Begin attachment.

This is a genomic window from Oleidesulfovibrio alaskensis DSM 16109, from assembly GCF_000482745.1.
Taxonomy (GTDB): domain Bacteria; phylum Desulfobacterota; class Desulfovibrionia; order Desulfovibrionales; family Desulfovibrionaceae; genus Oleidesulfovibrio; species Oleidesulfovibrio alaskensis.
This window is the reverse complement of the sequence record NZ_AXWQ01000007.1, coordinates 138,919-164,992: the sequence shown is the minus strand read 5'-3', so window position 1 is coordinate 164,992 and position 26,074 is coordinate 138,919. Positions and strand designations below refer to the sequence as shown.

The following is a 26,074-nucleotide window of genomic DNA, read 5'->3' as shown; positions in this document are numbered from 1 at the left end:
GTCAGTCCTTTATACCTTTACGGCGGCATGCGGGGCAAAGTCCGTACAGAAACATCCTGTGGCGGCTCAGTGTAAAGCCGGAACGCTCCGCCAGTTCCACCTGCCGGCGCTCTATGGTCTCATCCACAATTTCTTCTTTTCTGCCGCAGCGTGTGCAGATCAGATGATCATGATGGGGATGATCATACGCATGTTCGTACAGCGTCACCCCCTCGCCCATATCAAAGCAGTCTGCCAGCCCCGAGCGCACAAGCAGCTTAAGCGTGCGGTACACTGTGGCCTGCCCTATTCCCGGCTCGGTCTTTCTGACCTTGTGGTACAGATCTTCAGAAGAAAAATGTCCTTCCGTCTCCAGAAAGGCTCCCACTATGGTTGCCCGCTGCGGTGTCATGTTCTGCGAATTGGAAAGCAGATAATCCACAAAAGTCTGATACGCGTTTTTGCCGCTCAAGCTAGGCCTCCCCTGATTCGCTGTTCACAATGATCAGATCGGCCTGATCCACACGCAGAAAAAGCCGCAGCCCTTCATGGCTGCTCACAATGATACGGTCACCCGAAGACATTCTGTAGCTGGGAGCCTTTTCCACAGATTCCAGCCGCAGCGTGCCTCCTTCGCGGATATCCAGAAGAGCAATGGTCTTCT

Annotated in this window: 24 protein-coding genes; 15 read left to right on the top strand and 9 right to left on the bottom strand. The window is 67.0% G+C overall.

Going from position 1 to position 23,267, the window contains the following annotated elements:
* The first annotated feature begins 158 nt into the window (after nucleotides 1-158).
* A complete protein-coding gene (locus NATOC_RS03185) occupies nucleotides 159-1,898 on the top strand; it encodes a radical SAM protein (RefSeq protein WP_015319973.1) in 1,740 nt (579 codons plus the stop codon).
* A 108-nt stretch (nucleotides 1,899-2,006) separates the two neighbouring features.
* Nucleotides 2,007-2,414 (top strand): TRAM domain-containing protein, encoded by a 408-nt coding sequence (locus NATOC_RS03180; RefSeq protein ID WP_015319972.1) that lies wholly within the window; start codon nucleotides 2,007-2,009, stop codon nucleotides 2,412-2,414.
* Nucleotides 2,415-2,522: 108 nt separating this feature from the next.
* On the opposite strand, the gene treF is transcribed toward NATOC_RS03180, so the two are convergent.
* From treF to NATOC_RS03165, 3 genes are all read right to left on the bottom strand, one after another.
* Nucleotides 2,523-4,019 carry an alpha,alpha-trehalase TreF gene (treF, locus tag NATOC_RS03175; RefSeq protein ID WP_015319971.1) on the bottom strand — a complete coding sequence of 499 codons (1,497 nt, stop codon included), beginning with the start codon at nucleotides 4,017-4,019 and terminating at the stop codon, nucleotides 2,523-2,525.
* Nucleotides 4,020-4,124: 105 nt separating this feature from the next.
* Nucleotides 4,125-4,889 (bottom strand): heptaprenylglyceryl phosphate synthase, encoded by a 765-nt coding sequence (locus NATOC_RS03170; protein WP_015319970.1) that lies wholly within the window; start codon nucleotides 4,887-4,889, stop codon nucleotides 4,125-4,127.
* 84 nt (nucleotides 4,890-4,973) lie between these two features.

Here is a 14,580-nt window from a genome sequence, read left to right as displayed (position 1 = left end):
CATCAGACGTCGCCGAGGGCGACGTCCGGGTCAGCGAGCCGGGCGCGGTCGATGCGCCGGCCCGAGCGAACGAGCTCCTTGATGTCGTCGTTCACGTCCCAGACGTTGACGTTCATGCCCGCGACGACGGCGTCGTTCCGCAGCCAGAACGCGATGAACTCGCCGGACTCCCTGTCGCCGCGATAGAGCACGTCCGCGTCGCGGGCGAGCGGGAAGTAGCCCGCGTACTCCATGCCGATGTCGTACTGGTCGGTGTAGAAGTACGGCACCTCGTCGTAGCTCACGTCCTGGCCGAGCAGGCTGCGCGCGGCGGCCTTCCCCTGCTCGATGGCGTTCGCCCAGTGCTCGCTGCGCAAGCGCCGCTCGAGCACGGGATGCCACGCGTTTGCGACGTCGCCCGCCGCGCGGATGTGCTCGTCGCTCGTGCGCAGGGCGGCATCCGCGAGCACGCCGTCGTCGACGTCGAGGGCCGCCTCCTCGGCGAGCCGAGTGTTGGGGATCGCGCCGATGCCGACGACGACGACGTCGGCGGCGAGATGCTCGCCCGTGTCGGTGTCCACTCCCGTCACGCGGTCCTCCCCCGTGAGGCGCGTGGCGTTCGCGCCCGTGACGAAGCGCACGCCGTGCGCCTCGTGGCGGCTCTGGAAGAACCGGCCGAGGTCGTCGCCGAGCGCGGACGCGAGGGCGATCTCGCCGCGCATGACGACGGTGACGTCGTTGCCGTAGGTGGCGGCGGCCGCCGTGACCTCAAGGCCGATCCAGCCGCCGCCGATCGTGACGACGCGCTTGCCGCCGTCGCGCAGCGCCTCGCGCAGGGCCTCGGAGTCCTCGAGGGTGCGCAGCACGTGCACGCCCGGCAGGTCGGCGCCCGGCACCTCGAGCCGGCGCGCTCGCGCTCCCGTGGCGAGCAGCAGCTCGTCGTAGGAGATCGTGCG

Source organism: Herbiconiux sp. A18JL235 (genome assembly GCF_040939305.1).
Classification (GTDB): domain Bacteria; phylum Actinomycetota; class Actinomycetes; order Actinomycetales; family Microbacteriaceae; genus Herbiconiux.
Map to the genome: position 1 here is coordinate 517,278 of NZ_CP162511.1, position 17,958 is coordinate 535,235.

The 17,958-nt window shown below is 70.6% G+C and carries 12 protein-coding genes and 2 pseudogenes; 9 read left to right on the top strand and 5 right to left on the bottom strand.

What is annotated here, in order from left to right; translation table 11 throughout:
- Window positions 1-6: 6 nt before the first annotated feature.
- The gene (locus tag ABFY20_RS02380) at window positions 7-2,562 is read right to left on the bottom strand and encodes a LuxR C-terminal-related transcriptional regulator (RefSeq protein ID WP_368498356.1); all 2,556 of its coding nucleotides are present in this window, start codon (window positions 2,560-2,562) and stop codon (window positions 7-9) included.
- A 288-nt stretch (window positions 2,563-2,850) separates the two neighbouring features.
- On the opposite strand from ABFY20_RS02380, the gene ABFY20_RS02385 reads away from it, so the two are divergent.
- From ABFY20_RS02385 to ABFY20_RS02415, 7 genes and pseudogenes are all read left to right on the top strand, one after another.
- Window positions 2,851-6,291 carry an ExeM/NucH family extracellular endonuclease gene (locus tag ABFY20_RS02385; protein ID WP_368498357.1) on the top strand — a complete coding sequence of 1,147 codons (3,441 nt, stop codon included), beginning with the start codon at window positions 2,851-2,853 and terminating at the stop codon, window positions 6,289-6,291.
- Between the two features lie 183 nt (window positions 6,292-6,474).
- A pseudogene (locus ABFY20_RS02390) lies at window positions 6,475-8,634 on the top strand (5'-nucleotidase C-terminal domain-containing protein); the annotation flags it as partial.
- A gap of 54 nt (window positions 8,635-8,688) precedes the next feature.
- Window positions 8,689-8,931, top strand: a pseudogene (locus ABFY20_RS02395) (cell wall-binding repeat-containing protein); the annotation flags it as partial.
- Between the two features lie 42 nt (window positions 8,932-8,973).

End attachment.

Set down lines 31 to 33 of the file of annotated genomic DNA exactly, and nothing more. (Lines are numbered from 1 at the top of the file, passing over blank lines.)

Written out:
- Window positions 2,851-6,291 carry an ExeM/NucH family extracellular endonuclease gene (locus tag ABFY20_RS02385; protein ID WP_368498357.1) on the top strand — a complete coding sequence of 1,147 codons (3,441 nt, stop codon included), beginning with the start codon at window positions 2,851-2,853 and terminating at the stop codon, window positions 6,289-6,291.
- Between the two features lie 183 nt (window positions 6,292-6,474).
- A pseudogene (locus ABFY20_RS02390) lies at window positions 6,475-8,634 on the top strand (5'-nucleotidase C-terminal domain-containing protein); the annotation flags it as partial.